continuously plug his book here, when it first came out.

If Andreas' concern is that people do not know about CGAL (as
entry in the FAQ about what CGAL can do? That should be good
enough for Andreas if indeed his posts are not commercially
motivated.

Christer Ericson
Sony Computer Entertainment, Santa Monica

### Fastest Voronoi in 3D

Quote:> [...]
> You may consider the objection as a special kind of Sony Entertainment,

Am I to consider that remark as some special kind of German humor?

"Humor ist, wenn man trotzdem lacht," I assume.

Christer Ericson
Sony Computer Entertainment, Santa Monica

### Fastest Voronoi in 3D

On Wed, 02 Jul 2003 04:29:11 GMT, Christer Ericson

>I'm also justified in my use of "pimping" because CGAL _is_
>a commercial product. Whether it is provided free of charge
>in some manner to select groups of people, does not change
>this fact.

I really wish it was not encumbered with a commercial license. Yet I'm
quite sure that many of the people asking for assistance here will not
be in the commercial use category. So while it doesn't change the fact
that some must pay, it does affect my feeling about whether it should
be considered pimping.

Quote:>Just, you've been on usenet news long enough and a frequenter
>of this group long enough to know that repeated announcements
>of commercial products has never been welcome here (nor
>anywhere else on news, except for the groups created specifically
>for that purpose).

Yes, true unrelenting commercial spam would destroy the group. (And
I'm not keen on flame wars either.) I've read the charter looking for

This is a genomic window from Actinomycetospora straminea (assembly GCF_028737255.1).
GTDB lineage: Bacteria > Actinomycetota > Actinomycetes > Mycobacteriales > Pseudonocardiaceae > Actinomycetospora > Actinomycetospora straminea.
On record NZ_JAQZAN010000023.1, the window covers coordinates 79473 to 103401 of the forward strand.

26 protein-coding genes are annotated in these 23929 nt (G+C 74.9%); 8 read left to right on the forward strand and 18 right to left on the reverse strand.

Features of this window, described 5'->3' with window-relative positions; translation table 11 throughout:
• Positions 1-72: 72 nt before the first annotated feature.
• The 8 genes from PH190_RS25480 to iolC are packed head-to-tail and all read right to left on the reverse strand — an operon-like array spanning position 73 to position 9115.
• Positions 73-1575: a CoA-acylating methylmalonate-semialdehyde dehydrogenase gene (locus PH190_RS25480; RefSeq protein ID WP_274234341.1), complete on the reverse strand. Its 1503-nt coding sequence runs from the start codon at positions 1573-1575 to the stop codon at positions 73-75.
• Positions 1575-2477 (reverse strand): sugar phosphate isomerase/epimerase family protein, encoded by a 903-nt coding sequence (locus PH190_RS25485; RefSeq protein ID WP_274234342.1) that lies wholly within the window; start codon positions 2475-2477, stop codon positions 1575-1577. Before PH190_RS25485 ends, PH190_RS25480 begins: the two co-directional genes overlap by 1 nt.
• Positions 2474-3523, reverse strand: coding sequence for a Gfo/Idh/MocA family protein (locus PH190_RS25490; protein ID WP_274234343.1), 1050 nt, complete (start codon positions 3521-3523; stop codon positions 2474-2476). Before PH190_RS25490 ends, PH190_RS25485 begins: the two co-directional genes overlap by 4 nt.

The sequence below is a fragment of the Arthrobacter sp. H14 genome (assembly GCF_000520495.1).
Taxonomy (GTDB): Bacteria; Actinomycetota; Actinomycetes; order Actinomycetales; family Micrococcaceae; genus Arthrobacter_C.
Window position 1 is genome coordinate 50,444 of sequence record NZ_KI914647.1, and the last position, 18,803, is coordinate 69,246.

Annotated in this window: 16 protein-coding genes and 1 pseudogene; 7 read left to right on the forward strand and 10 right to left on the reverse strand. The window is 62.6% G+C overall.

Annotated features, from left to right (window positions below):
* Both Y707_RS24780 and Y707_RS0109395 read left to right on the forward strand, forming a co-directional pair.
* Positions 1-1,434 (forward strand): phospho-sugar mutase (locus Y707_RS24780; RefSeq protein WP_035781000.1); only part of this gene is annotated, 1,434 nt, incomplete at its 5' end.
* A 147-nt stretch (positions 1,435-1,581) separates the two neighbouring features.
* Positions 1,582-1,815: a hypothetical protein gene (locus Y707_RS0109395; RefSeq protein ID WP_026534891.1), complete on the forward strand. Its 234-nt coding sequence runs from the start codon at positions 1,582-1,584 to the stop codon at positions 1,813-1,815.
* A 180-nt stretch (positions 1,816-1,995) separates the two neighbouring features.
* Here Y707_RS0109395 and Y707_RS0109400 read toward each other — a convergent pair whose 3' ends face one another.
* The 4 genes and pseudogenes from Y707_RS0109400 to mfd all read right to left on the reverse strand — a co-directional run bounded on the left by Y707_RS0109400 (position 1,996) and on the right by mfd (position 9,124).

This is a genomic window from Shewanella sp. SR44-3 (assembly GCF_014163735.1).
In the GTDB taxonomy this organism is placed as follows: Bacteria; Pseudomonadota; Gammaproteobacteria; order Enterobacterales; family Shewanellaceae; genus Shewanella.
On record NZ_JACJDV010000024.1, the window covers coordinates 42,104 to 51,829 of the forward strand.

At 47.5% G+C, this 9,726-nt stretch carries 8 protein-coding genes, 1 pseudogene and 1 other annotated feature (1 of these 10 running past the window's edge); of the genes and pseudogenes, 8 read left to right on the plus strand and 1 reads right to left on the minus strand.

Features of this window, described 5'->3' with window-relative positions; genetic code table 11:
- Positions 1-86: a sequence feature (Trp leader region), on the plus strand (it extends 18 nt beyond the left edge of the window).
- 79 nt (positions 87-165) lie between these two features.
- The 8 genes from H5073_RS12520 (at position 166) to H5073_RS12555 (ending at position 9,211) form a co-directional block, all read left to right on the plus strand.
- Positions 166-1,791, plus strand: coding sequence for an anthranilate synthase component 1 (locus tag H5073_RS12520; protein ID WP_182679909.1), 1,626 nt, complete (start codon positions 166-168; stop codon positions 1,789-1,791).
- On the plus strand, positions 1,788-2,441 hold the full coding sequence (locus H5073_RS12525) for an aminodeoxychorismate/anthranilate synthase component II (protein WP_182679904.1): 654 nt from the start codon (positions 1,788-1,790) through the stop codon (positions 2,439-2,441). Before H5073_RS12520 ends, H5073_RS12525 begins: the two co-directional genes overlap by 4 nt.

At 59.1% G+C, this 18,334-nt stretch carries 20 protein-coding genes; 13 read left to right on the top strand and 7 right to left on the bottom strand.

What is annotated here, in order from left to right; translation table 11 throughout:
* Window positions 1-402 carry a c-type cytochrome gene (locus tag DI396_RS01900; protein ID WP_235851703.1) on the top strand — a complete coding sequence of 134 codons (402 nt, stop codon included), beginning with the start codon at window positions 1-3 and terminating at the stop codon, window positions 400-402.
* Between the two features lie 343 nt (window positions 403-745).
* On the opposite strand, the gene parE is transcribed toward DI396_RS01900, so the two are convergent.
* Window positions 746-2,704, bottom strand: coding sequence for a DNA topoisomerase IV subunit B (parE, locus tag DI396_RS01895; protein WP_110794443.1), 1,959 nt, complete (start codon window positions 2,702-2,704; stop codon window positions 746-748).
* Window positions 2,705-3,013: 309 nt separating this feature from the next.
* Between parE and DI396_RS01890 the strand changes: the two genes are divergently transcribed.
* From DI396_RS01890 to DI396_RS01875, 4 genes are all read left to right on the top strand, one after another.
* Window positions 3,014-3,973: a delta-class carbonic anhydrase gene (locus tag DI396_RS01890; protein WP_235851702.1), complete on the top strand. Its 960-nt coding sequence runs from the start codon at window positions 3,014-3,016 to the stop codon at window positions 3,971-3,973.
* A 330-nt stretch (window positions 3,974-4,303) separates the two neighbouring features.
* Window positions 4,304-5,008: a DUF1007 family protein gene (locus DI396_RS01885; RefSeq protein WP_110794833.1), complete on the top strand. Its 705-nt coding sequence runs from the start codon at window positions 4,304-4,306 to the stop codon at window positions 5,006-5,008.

guidance on this topic.

| comp.graphics.algorithms is an unmoderated newsgroup
| intended as a forum for the discussion of the algorithms
| used in the process of generating computer graphics. These
| algorithms may be recently proposed in published journals or
| papers, old or previously known algorithms, or hacks used
| incidental to the process of computer graphics. The scope of
| these algorithms may range from an efficient way to multiply
| matrices, all the way to a global illumination method
| incorporating raytracing, radiosity, infinite spectrum
| modeling, and perhaps even mirrored balls and lime jello.

I've also found a link to CGAL there.

"Subject 0.07: Where is all the source?"

Siggraph proceedings are not free, nor jgt, nor the many books often
mentioned. Whenever possible, as with my recent link to the Mirtich
polyhedron moments article, I prefer to cite free online sources. It's
one of the great developments of the Web for the average citizen who
doesn't have access to good free technical libraries. Yet it is just
not practical to censor everything else.

Quote:>> But if you have a complaint, you will find at

>>   <http://www.cgal.org/Manual/doc_html/index.html>

>> that the manual preface states the following relevant information.
>> [...]

>I fail to see the relevance of your comment, including what is
>relevant about that information. My objection is with Andreas
>Fabri's repeated plugging of his for-sale product, not with the
>product itself.

I quoted from the preface for two reasons. First, you refer to CGAL as
if it were written by Fabri, calling it "his product". That is highly
misleading. I do not even know to what extent Fabri profits from any
licensing. Second, it gives an email address for complaints. Given the
originators of CGAL, I would expect them to take objections seriously.

Ideally code like CGAL would be free as in "free beer". Ideally Fabri
would post discussions of algorithms, not just links to CGAL. Both
those options are beyond my control. Given that a link to CGAL *is* in
the FAQ, what would you suggest the most helpful and least offensive
behavior of Fabri should be?

Can someone post a link to an article featuring a 3D Voronoi algorithm
that runs in O(n lg n) or whatever is
the most efficient ?
The literature points to Fang & Piegl 's 1995 method as being quite
efficient but I haven't seen it yet,
but whatever happened to Fortune's algorithm with the moving plane,
can't that work well in 3D ?

Unless someone feels like posting their IEEE Computer Society